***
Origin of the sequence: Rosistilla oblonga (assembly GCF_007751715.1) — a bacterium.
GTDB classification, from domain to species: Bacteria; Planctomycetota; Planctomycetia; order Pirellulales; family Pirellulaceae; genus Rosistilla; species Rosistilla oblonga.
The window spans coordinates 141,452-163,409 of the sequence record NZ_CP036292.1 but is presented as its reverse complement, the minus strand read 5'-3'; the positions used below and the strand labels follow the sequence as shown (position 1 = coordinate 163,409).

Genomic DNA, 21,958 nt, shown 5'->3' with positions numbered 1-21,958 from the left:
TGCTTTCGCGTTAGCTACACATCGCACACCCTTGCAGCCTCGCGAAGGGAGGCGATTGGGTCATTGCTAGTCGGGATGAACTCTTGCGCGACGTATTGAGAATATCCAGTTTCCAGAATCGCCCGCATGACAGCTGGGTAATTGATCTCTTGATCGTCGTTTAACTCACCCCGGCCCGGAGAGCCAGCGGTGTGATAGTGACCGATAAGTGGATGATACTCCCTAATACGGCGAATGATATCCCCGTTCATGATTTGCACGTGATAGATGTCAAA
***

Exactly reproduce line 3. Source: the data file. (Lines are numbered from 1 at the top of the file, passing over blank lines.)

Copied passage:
The window spans coordinates 141,452-163,409 of the sequence record NZ_CP036292.1 but is presented as its reverse complement, the minus strand read 5'-3'; the positions used below and the strand labels follow the sequence as shown (position 1 = coordinate 163,409).